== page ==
If appellant is correct in her contention that her compensation benefits of $13,680.00 should not have been deducted from Xerox’s disability payments, she would receive a double recovery for her injury. She would receive 100% of her salary for five months, then 70% of that salary until she reached 65 or was no longer disabled, plus her compensation benefits. That is not what this disability payment program was intended to accomplish. The concept of a long term disability plan is such that the employee is to receive a fixed amount commensurate with his or her salary. It is not intended to be in addition to other benefits so that the disabled employee would receive more compensation for being disabled than he or she would have received if they had remained in good health and on the job. Appellee in this case had to date received all of the benefits to which she was entitled under the long term disability plan instituted by Xerox. Those benefits exceed greatly what she would have received under appellee’s Workers’ Compensation Policy.
Suppose, for a hypothetical instance, that appellant had not filed suit against her third party tort-feasor, but had simply collected *886 her workers’ compensation benefits. Could it be argued then that appellee could not deduct from its disability payments the amount of workers’ compensation benefits received by appellant? We think not.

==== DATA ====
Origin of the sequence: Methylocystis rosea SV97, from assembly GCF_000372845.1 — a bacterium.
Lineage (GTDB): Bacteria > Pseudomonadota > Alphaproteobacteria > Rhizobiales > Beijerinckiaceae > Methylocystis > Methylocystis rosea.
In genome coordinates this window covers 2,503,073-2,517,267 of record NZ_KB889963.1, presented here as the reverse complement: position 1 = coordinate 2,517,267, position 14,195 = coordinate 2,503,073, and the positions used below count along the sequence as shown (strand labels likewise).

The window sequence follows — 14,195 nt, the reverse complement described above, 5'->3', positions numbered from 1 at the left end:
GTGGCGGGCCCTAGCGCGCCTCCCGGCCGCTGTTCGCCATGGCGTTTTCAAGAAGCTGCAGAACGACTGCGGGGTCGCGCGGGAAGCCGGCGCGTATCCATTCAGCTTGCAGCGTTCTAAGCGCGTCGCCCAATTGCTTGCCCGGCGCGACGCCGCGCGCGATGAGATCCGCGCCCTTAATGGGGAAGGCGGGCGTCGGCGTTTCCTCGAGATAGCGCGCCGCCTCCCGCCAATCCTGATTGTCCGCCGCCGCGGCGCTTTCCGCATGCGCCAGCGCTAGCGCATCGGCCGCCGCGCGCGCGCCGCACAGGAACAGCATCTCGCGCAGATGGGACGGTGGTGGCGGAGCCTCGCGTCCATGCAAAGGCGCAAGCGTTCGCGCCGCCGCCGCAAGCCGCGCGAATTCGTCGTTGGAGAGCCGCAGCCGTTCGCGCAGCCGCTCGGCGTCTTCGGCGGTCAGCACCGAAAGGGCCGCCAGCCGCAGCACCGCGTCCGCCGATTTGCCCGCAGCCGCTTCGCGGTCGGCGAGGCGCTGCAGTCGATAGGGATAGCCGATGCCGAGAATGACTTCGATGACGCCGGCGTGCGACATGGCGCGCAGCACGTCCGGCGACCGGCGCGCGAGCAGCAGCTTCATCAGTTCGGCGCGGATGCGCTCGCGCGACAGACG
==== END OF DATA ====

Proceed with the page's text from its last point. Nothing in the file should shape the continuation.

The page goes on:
Paragraph IVB of the Plan refers to “any amounts paid or payable under any worker’s compensation or occupation disease law ...” That means if compensation benefits are either paid or are due, Xerox is entitled to deduct from its disability payments the amount of compensation benefits.
The trial court, in its Conclusions of Law held that “To allow an employee to collect income benefits under a voluntary plan, a worker’s compensation plan, and a tort suit, would amount to a triple recovery for lost income as a result of disabling injuries.” The court also held that “(t)he Xerox short term and long term disability plan does not violate public policy or any law by providing that income payments received by the employee pursuant to such plan will be reduced by the amount of income replacement payments paid from any other source, including worker’s compensation and social security.” We concur in both of those holdings.